March 31, 2008

I'm pathetic and old

Pretty good TV show quiz here. Here's the pathetic part: I got 27 of 31 right, including one show which never actually aired. And now for the old part: I was correct on all the shows which started airing before 1970.

Bow down to my extreme suckitude. I wonder every day how I managed to land my wife. My lifelong goal is to prevent her from wondering.

Posted by Physics Geek at 02:02 PM | Comments (1) | TrackBack

I bet she just couldn't say no

And by she, I mean a metal table in his backyard.

Just think of the money spent on tetanus shots.

Link via News of the Weird Daily.

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March 22, 2008

Brrr!

McQ excerpts from another article which... you know, I'm going to let you read it yourself. The true believers will piss and moan and say that nothing's changed, while those still capable of rational thought on the issue will say it's simply more data to digest.

Posted by Physics Geek at 09:43 PM | Comments (0) | TrackBack

March 20, 2008

When you can't kick Microsoft completely to the curb

It's time for VirtualBox.

Look, I've long extolled the virtues of Linux and I've linked to the almost infinite variety of Linux equivalent pieces of software. However, there are some things that simply cannot be easily replaced, such as Quicken, which I've been using for more than a decade. And since Quicken 2008 is completely enabled using even Crossover Office, I'd be forced to boot into Windows at least once a day. Or rather, I would be if it weren't for VirtualBox. Lifehacker has the scoop:

You love working inside your Linux desktop, but at the most inconvenient times you've got to reboot into Windows—whether to open a tricky Office file, try out a Windows application, or even just play a quick game. However, with some free tools and a Windows installation disk, you can have Windows apps running right on your Linux desktop and sharing the same desktop files. It's relatively painless, it takes only a little bit longer than a Windows XP install, and it works just like virtualizing Windows on a Mac with Parallels Coherence—except it's free. ... If you're curious what the end result might look like, here's a screenshot from my quick installation. I would've loved to have gotten iTunes running, but I didn't have time to wait for all the post-XP-installation patches/upgrades to install to show you.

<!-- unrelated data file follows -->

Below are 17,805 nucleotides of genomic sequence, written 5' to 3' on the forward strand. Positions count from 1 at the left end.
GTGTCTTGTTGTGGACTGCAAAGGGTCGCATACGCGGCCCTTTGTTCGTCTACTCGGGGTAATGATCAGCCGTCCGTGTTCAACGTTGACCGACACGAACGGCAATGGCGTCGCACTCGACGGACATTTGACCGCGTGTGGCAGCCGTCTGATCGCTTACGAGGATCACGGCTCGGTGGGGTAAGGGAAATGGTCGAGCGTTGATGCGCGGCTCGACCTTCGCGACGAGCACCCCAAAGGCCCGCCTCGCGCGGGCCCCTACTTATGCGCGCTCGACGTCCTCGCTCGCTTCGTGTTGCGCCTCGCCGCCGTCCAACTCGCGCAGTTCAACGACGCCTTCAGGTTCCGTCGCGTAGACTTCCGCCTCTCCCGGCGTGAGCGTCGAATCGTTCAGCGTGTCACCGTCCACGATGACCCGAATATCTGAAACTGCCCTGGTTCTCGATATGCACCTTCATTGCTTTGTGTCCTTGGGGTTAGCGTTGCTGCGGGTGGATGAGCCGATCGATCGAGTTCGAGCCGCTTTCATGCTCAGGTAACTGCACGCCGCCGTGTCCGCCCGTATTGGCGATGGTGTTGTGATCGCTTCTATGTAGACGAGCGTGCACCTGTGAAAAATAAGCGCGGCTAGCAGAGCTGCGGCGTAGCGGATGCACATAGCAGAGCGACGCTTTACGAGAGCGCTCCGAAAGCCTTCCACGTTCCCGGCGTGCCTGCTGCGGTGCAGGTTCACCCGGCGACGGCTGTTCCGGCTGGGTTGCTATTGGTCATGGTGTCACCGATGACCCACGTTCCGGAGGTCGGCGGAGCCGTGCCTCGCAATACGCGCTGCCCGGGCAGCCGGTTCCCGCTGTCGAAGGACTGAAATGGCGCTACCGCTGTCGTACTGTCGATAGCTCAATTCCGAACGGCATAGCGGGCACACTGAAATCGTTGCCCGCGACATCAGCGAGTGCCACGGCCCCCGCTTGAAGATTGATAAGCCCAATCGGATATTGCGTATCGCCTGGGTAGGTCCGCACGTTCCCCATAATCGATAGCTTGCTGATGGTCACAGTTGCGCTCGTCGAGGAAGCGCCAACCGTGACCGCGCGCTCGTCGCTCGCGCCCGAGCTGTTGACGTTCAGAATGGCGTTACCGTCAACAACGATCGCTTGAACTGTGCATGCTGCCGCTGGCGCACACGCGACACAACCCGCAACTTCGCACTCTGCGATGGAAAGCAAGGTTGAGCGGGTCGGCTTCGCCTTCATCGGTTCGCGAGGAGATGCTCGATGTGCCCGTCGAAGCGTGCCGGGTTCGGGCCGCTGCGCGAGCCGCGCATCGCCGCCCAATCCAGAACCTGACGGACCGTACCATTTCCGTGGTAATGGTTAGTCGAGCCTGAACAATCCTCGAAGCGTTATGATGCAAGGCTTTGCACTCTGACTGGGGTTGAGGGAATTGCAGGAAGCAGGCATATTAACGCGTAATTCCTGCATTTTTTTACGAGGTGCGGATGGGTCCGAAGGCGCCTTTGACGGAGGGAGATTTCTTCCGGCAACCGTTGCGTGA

virtualbox.bmp


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March 19, 2008

Another giant gone

I'm a day late here, but Arthur C. Clarke has passed away. I was always a fan, even through his latest co-authored offerings. Childhood's End, Rendevous With Rama and The Fountains of Paradise will always remain among my favorites. In fact, I've even read both versions of his first novel, which John Derbyshire sees fit to mention here. More from Derbyshire:

I think I read everything Clarke wrote from then up to Fountains of Paradise (1979). Science fiction, like opera, is a thing not everybody "gets." To those who "get" it, though, Clarke was a great grand-master. He wrote "hard" sci-fi: no magic, fantasy, or weirdness, nothing that contradicted what is known. He scoffed at UFOs and other popular delusions of the time. He had a true scientist's respect for the evidence, yoked to a wonderful gift for speculating within the evidence. His feet were always planted firmly in known fact, while his mind soared through infinite space and time. (One of his novels takes place a billion years in the future.)

Clarke's unwavering respect for evidence showed up in his famous 1984 falling-out with Robert Heinlein over the Strategic Defense Initiative. Heinlein was for SDI, Clarke was against, and there was an ugly spat, with both men standing their ground. Later Clarke went over the evidence carefully, saw flaws in his math, changed his mind, and did his best to make up with Heinlein. (Making up with Heinlein unfortunately required extraterrestrial powers.)

Derbyshire also links to this classic short story of Clarke's, which will take you only a few well spent minutes to read. Have at it.

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Nobody does it better

Allah unloads on the Obamessiah and the MSM as only he can:

Hey, guys? If the last 20 years count for anything, the best estimates of his “fundamental beliefs” are that the United States is a racist hegemon begging to have jets flown into office towers to teach it a thing or two about imperialism. He’s a gutless, opportunistic coward who was afraid to say an unkind word to one of the power brokers in the black community on whom he counted for votes as an Illinois politician, and now that he’s a national figure he’s throwing the same guy under the bus to preserve the illusion that he’s a “post-racial” politician. And you’re sitting there cheering him on because you don’t care what sort of idiocy or anti-American vitriol you have to swallow to put a Democrat back into the White House. Does that about sum it up? Have I missed any “nuance” in the “U.S. government created the AIDS virus” rant that Obama never, ever heard anything about and that you’re now willing to wave away?